Definition : Voting - Secret ballot

Voting system used at a general meeting of the co-owners or a meeting of the board of directors, in which participants are asked to answer anonymously a question put to the vote. The Civil Code of Quebec states that the vote of the members is by a show of hands or, on request, by secret ballot. Oddly, the decision-making process at a general meeting of the co-owners does not allow for a secret ballot, in the absolute sense of the term. Article 1090 of the Civil Code of Québec stipulates the following: "Each co-owner shall have at the general meeting a number of votes proportional to the relative value of his fraction". Thus, the ballot must necessarily indicate the number of votes attached to the fraction of the co-owner.

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The COVID-19 health crisis and its procession of government restrictions to limit gatherings have often made it impossible to regroup. The legislator was forced to organize the rescue of legal persons, banned from assemblies, to preserve, at least for a time, their functioning. The syndicates of co-owners have thus adopted alternatives to face-to-face meetings of co-owners. Social distancing obliges, COVID-19 has given rise to a phenomenon in co-ownership: virtual meetings of co-owners, also called remote meetings. In order to perpetuate this way of doing things, the law now authorizes syndicates of co-owners to hold meetings by technological means.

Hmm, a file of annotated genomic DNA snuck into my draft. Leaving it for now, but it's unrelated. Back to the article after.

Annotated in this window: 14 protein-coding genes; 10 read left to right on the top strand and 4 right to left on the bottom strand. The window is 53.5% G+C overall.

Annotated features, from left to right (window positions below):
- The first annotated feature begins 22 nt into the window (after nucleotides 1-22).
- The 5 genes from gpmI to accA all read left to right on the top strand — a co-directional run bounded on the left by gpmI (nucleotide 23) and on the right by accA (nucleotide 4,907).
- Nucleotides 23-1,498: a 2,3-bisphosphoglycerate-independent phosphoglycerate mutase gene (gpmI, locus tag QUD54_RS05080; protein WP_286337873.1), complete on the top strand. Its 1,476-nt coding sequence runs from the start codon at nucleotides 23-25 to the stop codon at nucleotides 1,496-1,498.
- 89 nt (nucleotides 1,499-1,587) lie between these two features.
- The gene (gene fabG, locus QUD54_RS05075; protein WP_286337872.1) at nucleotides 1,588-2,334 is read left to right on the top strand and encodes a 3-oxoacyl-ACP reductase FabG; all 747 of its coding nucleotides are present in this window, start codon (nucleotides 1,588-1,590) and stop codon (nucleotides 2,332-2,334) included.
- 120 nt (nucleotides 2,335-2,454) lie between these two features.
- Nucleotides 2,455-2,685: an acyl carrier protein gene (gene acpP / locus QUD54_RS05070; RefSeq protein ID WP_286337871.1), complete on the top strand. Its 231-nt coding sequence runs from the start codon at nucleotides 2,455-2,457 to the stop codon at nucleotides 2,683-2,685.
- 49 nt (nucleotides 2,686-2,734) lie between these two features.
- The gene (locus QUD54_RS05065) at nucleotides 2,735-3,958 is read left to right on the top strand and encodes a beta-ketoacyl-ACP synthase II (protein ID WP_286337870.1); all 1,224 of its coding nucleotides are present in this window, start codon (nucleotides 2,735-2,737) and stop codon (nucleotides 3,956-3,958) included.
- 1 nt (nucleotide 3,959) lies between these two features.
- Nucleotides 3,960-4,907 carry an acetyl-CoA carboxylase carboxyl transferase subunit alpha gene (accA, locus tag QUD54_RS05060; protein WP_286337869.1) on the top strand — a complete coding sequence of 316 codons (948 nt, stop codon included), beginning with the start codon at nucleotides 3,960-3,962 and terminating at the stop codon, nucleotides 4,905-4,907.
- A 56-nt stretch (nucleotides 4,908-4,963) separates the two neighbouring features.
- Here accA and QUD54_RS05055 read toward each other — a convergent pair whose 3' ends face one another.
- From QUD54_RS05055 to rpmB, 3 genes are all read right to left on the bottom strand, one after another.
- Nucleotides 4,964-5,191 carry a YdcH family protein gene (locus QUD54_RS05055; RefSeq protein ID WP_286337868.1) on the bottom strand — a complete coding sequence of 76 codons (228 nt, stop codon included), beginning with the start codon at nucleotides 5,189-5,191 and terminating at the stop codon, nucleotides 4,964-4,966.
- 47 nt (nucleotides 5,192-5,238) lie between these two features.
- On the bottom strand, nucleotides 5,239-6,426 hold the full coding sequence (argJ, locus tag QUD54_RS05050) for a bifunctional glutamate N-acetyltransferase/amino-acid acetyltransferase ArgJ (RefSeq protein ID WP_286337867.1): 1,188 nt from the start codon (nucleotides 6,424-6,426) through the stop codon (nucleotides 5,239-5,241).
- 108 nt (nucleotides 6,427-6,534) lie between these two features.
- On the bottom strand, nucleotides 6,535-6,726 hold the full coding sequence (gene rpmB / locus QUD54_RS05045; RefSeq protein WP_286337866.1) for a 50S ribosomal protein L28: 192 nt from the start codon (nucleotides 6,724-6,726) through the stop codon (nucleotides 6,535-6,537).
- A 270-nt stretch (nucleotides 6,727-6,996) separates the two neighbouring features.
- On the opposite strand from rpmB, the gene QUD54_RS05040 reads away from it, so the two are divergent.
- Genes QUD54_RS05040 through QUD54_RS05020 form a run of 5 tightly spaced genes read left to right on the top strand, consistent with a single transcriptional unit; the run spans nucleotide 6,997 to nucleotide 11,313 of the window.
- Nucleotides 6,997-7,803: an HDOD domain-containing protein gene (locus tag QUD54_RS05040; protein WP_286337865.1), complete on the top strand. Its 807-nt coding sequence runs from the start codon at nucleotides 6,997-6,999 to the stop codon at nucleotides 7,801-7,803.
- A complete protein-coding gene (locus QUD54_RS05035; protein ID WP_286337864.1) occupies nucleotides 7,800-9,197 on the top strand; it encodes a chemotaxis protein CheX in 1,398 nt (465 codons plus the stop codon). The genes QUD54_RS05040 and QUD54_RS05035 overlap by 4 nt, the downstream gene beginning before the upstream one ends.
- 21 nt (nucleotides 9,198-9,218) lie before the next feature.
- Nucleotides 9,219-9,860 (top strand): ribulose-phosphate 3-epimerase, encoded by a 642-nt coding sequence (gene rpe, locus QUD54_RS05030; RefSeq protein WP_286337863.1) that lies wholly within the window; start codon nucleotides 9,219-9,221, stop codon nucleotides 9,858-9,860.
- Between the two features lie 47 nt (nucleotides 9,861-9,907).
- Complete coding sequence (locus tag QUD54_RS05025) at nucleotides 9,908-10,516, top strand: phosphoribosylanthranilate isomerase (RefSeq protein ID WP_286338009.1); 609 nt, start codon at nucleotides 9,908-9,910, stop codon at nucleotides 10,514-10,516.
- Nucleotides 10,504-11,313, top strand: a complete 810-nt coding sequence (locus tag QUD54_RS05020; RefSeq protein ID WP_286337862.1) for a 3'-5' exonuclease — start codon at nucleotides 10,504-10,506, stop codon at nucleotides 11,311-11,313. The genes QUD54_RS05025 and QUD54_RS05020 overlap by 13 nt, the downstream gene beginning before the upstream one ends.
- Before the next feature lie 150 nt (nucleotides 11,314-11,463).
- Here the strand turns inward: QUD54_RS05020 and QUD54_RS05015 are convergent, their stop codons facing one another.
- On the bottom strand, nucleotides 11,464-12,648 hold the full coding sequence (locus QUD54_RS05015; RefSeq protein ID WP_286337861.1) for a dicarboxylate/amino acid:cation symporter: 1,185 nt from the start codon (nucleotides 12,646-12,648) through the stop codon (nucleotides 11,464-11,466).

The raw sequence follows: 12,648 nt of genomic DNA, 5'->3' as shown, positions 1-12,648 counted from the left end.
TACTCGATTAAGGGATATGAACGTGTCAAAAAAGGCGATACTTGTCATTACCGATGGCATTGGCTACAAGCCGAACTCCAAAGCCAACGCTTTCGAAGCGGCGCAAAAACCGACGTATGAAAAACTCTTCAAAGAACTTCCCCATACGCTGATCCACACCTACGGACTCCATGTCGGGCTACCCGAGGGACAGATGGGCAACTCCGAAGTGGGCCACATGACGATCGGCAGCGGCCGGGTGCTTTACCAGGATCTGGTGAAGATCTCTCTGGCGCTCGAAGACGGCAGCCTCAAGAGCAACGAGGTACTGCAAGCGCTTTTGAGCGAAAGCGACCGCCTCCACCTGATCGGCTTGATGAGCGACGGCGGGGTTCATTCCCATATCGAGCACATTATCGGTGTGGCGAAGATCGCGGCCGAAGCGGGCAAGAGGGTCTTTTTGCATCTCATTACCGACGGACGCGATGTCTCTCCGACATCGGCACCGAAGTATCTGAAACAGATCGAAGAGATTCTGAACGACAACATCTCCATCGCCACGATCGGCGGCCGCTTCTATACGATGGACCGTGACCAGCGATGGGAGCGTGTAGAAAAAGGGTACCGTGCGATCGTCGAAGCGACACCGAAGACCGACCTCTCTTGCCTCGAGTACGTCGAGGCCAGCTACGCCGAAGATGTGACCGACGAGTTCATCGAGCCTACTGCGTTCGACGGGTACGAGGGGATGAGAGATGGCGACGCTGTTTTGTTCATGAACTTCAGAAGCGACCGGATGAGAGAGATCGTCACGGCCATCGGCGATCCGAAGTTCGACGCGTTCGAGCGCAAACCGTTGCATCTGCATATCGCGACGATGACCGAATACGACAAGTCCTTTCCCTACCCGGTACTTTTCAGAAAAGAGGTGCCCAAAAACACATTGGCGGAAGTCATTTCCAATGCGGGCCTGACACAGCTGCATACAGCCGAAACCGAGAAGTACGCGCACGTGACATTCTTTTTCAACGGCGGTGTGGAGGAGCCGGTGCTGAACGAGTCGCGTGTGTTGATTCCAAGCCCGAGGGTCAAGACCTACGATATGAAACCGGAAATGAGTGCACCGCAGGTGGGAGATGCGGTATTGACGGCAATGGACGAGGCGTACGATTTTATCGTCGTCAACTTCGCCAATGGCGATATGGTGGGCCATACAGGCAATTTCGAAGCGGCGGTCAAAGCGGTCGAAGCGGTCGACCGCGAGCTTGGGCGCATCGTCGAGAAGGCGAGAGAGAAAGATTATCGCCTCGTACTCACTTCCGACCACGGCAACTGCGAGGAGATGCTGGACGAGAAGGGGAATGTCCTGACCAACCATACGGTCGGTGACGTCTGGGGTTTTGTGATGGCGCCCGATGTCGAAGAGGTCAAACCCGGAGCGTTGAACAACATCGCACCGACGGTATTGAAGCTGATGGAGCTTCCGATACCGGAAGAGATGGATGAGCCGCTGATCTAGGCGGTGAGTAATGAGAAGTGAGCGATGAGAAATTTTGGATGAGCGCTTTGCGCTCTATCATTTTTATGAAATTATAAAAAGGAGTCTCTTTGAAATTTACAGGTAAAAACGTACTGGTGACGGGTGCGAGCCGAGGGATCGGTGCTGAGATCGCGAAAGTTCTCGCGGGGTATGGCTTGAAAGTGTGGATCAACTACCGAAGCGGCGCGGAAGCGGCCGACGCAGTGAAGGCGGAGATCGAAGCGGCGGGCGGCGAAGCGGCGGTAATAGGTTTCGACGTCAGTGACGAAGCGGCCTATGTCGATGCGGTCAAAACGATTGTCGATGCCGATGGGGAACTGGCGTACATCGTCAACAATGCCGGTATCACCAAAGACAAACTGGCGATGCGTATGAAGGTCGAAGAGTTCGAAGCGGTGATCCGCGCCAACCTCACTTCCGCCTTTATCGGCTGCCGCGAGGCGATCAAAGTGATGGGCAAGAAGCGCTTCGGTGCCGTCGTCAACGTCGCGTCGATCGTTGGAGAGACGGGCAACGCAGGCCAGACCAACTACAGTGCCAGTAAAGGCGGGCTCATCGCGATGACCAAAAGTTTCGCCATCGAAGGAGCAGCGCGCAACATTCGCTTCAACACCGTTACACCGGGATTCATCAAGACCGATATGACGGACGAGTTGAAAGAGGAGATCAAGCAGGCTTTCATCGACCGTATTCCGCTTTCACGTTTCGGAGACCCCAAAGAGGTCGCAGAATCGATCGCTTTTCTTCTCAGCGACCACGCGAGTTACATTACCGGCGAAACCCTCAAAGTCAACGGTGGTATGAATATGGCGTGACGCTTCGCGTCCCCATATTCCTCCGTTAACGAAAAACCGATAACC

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In order for the board of directors to validly deliberate and make decisions, the declarations of co-ownership generally provide that a minimum number of directors must participate to the meeting. This requirement is called the quorum. Unless the board of directors is composed of a single director, the quorum at a meeting of the board of directors is generally set by the By-laws of the immovable by a majority of the current directors. Recall that the quorum is defined in order to ensure the representativeness and authority of the board of directors. It avoids decision-making by a limited number of directors. Therefore, it must be checked at each board meeting.
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  Meetings of co-owners make decisions by taking a vote. Any proposal submitted for adoption must be voted on to become a resolution. Without being exhaustive, two voting procedures are set out in article 351 of the Civil Code of Quebec: a show of hands or, upon request, a  secret ballot. The choice is predicated upon competing objectives of simplicity or confidentiality in the decision making process.  
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